Doubt and fear and things of earth in vain to me are calling.
None of these shall move me from Beulah Land.                                                                               

I’m living on the mountain, underneath a cloudless sky.
I’m drinking at the fountain that never shall run dry.
O yes! I’m feasting on the manna from a bountiful supply,
For I am dwelling in Beulah Land.


There’s a land that is fairer than day,
And by faith we can see it afar;
For the Father waits over the way
To prepare us a dwelling place there.                                                                                                  

In the sweet by and by,
We shall meet on that beautiful shore;
In the sweet by and by,
We shall meet on that beautiful shore.


Sing the wondrous love of Jesus,
Sing His mercy and His grace.
In the mansions bright and blessèd
He’ll prepare for us a place                                                                                                         

When we all get to Heaven,
What a day of rejoicing that will be!
When we all see Jesus,
We’ll sing and shout the victory!


When the trumpet of the Lord shall sound,                                                                                          

 and time shall be no more,
And the morning breaks, eternal, bright and fair;
When the saved of earth shall gather over on the other shore,
And the roll is called up yonder, I’ll be there.                                                                                 

When the roll, is called up yonder,
When the roll, is called up yonder,
When the roll, is called up yonder,
When the roll is called up yonder I’ll be there.


I am a poor wayfaring stranger,
While traveling through this world of woe.
Yet there’s no sickness, toil nor danger
In that bright world to which I go.
I’m going there to see my Father;
I’m going there no more to roam.                                                                                                      

I’m only going over Jordan,
I’m only going over home.


I have heard of a land on the far away strand,
’Tis a beautiful home of the soul;
Built by Jesus on high, where we never shall die,
’Tis a land where we never grow old.                                                                             

Never grow old, never grow old,
In a land where we’ll never grow old;
Never grow old, never grow old,
In a land where we’ll never grow old.


O the land of cloudless day,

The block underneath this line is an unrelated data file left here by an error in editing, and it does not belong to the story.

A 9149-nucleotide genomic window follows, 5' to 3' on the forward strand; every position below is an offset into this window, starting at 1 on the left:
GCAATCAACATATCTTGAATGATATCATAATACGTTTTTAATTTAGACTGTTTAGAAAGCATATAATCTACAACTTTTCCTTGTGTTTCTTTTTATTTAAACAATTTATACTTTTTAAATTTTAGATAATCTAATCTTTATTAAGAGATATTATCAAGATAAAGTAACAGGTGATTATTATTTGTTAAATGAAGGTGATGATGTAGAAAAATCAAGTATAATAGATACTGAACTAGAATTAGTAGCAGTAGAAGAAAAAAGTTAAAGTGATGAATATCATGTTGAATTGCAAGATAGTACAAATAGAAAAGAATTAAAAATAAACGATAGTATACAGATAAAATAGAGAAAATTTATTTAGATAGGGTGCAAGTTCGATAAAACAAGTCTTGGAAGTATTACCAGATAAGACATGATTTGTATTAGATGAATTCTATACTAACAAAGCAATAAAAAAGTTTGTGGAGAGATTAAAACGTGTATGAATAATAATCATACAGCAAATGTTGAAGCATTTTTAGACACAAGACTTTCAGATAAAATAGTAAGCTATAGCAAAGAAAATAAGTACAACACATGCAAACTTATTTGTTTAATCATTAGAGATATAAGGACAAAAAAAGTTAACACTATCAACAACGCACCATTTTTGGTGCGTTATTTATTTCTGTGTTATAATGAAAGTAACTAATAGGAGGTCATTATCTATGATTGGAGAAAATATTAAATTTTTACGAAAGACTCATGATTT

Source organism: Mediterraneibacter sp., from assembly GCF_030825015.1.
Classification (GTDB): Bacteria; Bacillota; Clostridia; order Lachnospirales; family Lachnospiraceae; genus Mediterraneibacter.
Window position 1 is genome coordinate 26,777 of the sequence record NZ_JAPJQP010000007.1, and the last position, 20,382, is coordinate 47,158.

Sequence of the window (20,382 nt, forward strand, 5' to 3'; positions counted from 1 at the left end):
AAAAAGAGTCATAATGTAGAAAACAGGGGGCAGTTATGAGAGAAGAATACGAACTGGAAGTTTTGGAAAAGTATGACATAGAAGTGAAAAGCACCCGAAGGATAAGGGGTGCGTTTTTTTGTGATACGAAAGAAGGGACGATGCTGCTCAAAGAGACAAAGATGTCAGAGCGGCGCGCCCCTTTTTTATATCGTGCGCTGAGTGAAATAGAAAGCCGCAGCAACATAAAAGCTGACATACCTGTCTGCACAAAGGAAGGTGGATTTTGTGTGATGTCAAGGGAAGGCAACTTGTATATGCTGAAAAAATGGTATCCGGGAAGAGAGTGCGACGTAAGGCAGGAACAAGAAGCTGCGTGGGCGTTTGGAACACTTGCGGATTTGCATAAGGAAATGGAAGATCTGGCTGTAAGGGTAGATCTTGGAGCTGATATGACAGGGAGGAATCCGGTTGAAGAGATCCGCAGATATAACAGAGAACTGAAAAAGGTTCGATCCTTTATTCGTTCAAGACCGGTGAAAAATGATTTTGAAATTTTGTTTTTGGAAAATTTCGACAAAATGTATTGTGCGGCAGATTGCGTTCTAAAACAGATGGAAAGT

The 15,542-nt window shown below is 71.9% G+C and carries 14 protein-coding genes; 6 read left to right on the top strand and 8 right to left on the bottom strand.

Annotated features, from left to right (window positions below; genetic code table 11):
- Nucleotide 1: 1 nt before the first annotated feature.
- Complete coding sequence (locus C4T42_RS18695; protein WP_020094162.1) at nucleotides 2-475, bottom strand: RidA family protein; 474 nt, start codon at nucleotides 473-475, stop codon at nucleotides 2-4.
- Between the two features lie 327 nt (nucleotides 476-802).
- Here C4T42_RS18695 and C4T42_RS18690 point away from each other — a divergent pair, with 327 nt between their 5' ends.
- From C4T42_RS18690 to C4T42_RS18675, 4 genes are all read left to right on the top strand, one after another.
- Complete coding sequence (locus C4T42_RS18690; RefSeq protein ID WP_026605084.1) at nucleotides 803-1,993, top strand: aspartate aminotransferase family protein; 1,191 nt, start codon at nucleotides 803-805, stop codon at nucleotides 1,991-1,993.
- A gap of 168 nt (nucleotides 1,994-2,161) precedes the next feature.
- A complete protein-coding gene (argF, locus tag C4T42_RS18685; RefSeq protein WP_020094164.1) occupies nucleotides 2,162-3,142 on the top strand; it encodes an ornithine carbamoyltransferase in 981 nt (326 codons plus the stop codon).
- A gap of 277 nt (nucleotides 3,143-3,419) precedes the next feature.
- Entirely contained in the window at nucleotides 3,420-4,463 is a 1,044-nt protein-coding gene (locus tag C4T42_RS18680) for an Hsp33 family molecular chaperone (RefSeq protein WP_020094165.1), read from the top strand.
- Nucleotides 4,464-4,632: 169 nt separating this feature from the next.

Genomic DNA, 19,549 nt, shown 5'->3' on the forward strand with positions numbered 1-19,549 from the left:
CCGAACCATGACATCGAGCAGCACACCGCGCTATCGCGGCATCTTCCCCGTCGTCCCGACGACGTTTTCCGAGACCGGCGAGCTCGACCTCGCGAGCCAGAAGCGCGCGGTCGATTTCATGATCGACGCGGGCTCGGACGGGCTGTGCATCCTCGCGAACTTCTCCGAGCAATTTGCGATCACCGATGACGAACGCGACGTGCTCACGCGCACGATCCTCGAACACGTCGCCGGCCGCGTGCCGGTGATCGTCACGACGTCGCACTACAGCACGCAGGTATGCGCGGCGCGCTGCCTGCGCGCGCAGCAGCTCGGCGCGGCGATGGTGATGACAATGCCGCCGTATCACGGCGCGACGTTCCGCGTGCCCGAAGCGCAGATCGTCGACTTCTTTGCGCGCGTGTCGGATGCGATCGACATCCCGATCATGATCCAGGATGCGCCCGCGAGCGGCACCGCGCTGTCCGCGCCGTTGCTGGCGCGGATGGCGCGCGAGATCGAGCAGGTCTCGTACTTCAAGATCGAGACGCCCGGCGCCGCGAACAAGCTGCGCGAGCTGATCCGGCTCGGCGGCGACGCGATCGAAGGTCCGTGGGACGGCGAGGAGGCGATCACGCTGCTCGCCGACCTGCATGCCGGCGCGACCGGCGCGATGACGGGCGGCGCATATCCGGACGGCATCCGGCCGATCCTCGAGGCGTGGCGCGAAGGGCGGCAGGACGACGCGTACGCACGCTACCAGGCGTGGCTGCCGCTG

O the land of an unclouded day,
O they tell me of a home where no storm clouds rise,
O they tell me of an unclouded day.

O they tell me of a home where my friends have gone,
O they tell me of that land far away,
Where the tree of life in eternal bloom
Sheds its fragrance through the unclouded day


So what happened to these great old songs of our faith?  And the answer is that they are the casualties of the “eclipse of heaven.”  Most of these familiar hymns and beloved Gospel songs are not even in our hymnal anymore.  We “outgrew” them.  But we still want them sung at our funerals!  And that’s telling.

Eugene Peterson tells a story about when he was once in the hospital for some minor surgery.  In the course of getting acquainted with his roommate, Eugenelet it be known that he was a pastor, and that set his roommate off.  He mocked, ridiculed and dismissed Eugeneunmercifully.  He had no time and even less patience for ministers, and he had no hesitation in telling Eugeneall about it.  But that night, after the roommate had had his surgery and was back in the hospital room from recovery, in pain and disoriented from the medication, the roommate panicked.  In great agitation he cried out to Eugenefor help.  “You’re a minister, pray for me” he begged.  “I’m dying here,” he pled, “please help me!”  And when the medical staff intervened and things calmed down, Eugene observed that when everything was “normal” in this young man’s life, he had no time for the things of God and no use for a minister.  But the minute things went south, he couldn’t get to a minister fast enough and seek some help from above.  And I suspect that this is the way to explain why the hymns about heaven that we don’t want in our hymnals are the hymns we want to hear at our funerals.  When we are strong and well, thinking that we will live forever, talk of heaven can be easily dismissed.  But when we have collided with the boundary situation and have experienced our limitations profoundly, personally and painfully, then we just can’t get enough heaven, and it seems to me that we are in an era of knowing our limits and so I expect there to be revival of interest in heaven.  Can a church with very few hymns about heaven in its hymnal anymore speak meaningfully and hopefully about God’s future?